Meet the men and women who work behind the scenes to make big concerts happen. Showtime's new series Roadies comes from the mind of Cameron Crowe, the former Rolling Stone reporter and writer-director of the modern-movie classics Say Anything…, Jerry Maguire and Almost Famous. His light touch and decades of insider experience make this the rare showbiz saga that's more quirky and heartfelt than shocking and grim. The first episode airs this Sunday, June 26th (and is also currently available on YouTube for free, in an tamer TV-14 version), but before you give it a spin, here's everything you need to know. Get those lighters up in the air and rock on.
So Roadies isn't just about roadies?
Contrary to the show's name, only one of the major characters is a roadie — and even she's thinking about quitting when the story begins. Kelly Ann (played by Green Room's Imogen Poots) is a young idealist who's spent the summer on the road with the fictional Staton-House Band. Though she's a music-lover, she's worried that seeing how the sausage gets made is spoiling her appetite. So in the first episode, the heroine's preparing to leave her backstage job to go to film school, before one eventful day forces her to rethink her plans.
The rest of the main cast is filled out by several folks who never coil a cable or lift an amp. Luke Wilson plays Bill, the Staton-House Band's beleaguered tour manager; Carla Gugino is Shelli, the production manager. They work in tandem as the bosses of this motley crew, which also includes Luis Guzmán as a bus driver and comedian Ron White as a kind of spiritual guru and roadie emeritus. And then there's Rafe Spall, who plays the officious and very English Reg Whitehead, a business consultant brought in to make this whole traveling circus more efficient. In other words, while the men and women who move amps and sett up lighting rigs do get a titular shout-out, the series depicts more of a 360-degree look at big time rock 'n' roll as a massive machine with a lot of moving parts. Setting up the equipment is only a small part of what the support staff does.
This fictional band is a big-time, arena-filling rock act, yes?
Indeed. Because Crowe spent his youth following the likes of Led Zeppelin and The Eagles across America (as fictionalized so wonderfully in Almost Famous), he understands first-hand how these large-scale operations work. There's a hugeness to Roadies that sets it apart from the typical tale of life on the road, from the cavernous locations to the small army wielding walkie-talkies who ensure gigs go off without a hitch. The winding coliseum corridors and sizable crews keep the show lively, and prevent the audience from getting sick of seeing the same handful of characters in similar-looking dressing rooms and dank rock clubs.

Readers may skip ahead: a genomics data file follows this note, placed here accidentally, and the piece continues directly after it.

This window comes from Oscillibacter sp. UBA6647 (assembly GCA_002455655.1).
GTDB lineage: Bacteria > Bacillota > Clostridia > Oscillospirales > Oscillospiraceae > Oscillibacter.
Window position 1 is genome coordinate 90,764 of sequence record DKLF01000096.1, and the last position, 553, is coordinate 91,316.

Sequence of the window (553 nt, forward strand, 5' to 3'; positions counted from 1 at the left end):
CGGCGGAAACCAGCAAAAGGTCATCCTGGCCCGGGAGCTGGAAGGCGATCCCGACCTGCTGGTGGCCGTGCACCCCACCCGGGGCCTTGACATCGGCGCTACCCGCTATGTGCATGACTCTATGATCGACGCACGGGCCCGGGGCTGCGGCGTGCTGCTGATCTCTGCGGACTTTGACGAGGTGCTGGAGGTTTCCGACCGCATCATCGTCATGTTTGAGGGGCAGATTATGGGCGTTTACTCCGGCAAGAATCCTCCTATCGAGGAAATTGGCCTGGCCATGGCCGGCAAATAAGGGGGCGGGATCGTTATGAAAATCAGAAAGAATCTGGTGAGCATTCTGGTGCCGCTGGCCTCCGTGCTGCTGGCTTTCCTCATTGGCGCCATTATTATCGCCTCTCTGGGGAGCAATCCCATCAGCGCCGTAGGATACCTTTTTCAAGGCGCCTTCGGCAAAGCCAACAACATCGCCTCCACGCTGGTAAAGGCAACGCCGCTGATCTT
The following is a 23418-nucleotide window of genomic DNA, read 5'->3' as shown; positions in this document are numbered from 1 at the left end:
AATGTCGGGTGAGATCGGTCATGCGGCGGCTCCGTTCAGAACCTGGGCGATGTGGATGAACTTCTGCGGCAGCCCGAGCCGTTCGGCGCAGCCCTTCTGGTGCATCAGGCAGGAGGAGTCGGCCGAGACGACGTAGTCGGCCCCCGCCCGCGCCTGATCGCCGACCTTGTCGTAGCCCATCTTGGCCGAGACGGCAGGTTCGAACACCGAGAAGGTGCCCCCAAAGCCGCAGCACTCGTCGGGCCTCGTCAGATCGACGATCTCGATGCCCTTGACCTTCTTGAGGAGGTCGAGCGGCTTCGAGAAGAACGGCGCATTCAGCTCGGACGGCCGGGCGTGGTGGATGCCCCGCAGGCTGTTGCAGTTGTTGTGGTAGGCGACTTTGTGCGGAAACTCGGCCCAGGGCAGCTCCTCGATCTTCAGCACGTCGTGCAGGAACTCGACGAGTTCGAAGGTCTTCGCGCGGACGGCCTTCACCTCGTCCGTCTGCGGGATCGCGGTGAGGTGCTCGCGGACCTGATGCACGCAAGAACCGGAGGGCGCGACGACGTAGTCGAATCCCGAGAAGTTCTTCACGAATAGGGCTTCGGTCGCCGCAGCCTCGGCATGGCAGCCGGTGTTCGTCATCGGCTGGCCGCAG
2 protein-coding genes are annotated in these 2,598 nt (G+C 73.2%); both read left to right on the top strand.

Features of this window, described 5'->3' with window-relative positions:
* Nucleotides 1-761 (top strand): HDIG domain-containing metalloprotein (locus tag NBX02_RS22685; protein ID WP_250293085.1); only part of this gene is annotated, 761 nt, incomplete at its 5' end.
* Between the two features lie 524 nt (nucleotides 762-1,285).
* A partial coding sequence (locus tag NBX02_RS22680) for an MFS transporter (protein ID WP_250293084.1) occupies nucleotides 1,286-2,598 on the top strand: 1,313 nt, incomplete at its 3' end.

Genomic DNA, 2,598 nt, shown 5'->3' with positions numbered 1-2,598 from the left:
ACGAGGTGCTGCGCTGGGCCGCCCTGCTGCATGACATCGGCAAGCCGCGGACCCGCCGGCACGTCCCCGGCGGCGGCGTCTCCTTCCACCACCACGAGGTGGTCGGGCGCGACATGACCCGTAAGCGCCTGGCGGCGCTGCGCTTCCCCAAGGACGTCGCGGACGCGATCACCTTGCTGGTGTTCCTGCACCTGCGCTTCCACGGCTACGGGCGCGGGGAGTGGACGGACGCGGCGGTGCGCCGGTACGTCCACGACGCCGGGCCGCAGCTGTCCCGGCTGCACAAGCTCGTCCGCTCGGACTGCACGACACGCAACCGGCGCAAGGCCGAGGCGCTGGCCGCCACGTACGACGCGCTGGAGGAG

And real-life bands show up as well, right?
Oh, yes — music fans, get ready to start charting the name-dropping. One of the show's running motifs is that the Staton-House Band has a different opening act at every tour stop, which means that each episode has what amounts to a musical guest: The Head and the Heart, Reignwolf, Lindsey Buckingham, and more. But given Crowe's involvement — and his eclectic taste — the rock and roll references don't begin and end with who's performing. The soundtrack is filled with songs, a lot of which are played over the arena loudspeakers by the roadies themselves as they do their work. And when they're not listening to their favorite bands, the characters are swapping stories about working for Lynyrd Skynyrd, listening to Bob Dylan's radio show, or finding a rare Replacements bootleg. Even devout pop scholars may want to keep Wikipedia and All Music Guide open on their browsers while watching.
Does the pilot give a n good indication of where the show might go?
Sort of. Though it takes place roughly over the course of 24 hours, the pilot episode — entitled "Life is a Carnival" — covers a lot of ground, introducing all the players and the particulars of their game. While getting the stage set for a Staton-House Band concert in New Orleans, Bill and Shelli deal with a deranged stalker, a budget crunch, an angry promoter, the imminent loss of several key personnel (including Kelly Ann), and their own middle-aged exhaustion. As the episode's writer and director, Crowe takes pains to include all the tiny details of what happens in the wings in the hours before a rock show, while also establishing his series' earnest, upbeat tone. How this will play out (or fill out) the next nine chapters is anyone's guess, but you do immediately get a sense of the show's almost vintage road-hog vibe from the get-go.
So this is unmistakably a Cameron Crowe project?
Roadies' creative team includes producers J.J. Abrams and Winnie Holzman (best-known for My So-Called Life and Huge), but from the moment the alternate "New York" version of Bob Dylan's "Tangled Up in Blue" pops up, it's clear that we're in Crowe country. A lot about this series will appeal to Maguire and Famous fans — from the sense of camaraderie among co-workers to the emphasis on traditions and rituals as a way of bringing meaning to the daily routine. The various storylines also call back to classic Crowe themes, including the clash between artistic ideals and business interests, and the romantic attraction between men and women who seem to have little in common. (A P.S.A to those viewers who are allergic to the sort of signature "what I believe" speeches that occasionally show up in the writer-director's work: Yes, those are here as well.)
And at a time when nearly every prestige drama on cable is about glowering, violent, depressed individuals, it's refreshing to see a show where even when people are filled with self-doubt, they're pretty cheery about it. In nothing else, this could be a pleasant weekly break from the cynicism that dominates so much of "serious" television. And if not, well … at least it rocks.